Pregnant women and new mothers returning to work could receive two years of legal protection against redundancy, with new protections being put in place this month, which adds another six month period of protection for women after they return to their jobs.
Kelly Tolhurst, business minister made this announcement following her recent plans to reform legislation surrounding non-disclosure agreements (NDAs). The reform which plans to stop NDAs being used to prohibit individuals from coming forward to professionals such as police, doctors, lawyers or social workers regarding sexual harassment, racial discrimination and assault in the office.
Ms Tolhurst said:
There is no place for discrimination against new parents in the modern workplace. It is unacceptable that new parents continue to feel they are treated unfairly and the government is determined to put an end to this.
The reforms announced today will better protect new parents, giving them the peace of mind to manage the return to work while also caring for a new child.
This will advance the Government’s Good Work Plan, “the largest upgrade to workers’ rights in a generation.” The Good Work Plan was announced in December 2018 and formed the Government’s response to Matthew Taylor’s independent Taylor Review of modern working practices (2017).
This move is in response to a consultation which discovered that new parents face discrimination, with research showing that 54,000 women a year feeling that they had to leave their jobs due to pregnancy or maternity discrimination.
The Department for Business, Energy and Industrial Strategy (BEIS), said:
Pregnancy and maternity discrimination is illegal, and those on maternity leave have special protection in a redundancy situation. These reforms will for the first-time extend that redundancy protection for six months from the date of a mother’s return to work as well as covering those taking adoption or shared parental leave. This will help ensure new parents are protected from discrimination in the workplace, regardless of gender and circumstance.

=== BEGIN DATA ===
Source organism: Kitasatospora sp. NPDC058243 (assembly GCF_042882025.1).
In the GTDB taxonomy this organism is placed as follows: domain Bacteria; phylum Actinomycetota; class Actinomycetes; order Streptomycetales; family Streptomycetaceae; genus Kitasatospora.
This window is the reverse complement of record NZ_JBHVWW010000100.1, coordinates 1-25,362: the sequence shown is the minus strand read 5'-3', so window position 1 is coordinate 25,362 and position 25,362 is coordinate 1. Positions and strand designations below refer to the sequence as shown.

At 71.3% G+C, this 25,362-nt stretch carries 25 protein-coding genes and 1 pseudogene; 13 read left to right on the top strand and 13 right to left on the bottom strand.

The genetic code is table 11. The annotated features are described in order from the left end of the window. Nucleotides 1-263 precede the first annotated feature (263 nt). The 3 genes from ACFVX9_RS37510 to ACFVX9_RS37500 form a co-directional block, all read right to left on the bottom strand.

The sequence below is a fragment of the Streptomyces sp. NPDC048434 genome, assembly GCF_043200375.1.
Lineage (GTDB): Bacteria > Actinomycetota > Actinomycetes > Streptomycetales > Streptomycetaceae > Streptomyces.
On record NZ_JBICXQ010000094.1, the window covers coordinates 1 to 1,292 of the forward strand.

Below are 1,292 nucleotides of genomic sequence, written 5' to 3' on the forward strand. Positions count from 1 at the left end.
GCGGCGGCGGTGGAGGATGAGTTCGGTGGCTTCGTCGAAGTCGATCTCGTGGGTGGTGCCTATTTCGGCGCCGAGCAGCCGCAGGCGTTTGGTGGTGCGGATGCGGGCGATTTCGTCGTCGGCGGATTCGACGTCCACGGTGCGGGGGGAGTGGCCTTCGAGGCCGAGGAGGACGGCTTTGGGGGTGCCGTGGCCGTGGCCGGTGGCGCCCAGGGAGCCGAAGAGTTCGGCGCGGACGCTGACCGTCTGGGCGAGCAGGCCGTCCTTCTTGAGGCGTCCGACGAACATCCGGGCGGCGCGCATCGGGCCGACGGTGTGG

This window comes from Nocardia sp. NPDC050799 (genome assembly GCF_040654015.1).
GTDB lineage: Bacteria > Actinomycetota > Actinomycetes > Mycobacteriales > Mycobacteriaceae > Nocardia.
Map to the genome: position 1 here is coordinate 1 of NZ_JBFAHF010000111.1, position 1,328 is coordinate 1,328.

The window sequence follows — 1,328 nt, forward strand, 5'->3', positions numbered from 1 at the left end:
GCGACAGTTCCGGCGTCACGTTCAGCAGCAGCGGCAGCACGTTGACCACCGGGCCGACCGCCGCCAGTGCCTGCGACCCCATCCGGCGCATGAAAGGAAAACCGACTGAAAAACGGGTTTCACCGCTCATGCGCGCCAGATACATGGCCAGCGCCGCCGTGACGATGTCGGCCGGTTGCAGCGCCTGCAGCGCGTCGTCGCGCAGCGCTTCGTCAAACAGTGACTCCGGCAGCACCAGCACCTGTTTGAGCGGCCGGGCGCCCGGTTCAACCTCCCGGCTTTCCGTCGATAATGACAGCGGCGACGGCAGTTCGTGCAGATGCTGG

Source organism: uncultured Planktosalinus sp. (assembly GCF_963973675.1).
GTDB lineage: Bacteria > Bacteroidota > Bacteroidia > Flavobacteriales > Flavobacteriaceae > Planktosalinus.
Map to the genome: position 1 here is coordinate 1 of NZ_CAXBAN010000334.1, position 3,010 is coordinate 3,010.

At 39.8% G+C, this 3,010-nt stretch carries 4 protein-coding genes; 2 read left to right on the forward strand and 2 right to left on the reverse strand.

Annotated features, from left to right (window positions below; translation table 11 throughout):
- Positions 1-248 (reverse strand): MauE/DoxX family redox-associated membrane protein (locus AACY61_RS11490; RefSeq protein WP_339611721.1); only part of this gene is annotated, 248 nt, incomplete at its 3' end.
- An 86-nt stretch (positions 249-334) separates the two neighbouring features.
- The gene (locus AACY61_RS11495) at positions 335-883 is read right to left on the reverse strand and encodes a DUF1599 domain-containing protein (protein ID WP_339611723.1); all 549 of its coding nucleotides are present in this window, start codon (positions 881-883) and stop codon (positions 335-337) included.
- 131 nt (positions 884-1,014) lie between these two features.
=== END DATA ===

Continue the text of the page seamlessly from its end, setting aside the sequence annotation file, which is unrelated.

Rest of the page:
Research by BEIS also found that one in nine women said they had been fired or made redundant when they returned to work after having a child, or were treated so badly they felt forced out of their job.
The Government has also set out a new taskforce made up of employer and family groups which will be put together with the aim of developing a plan for the Government and other organisations to make it easier for pregnant women and new mothers to stay in work. As well as raising employer awareness of employee rights.
Jane Van Zyl, CEO of Working Families, a UK work-life balance organisation said:
We hear from women struggling with pregnancy and maternity discrimination every single day on our helpline. These reforms are a step forward in protecting the jobs of new mothers and parents returning to work, sending a strong message to rogue employers that discriminating against new parents is unacceptable.
Ultimately, the more that UK workplaces embrace flexible working and gender equality, the easier it will be for mothers and fathers to return to work and progress in their careers after parental leave.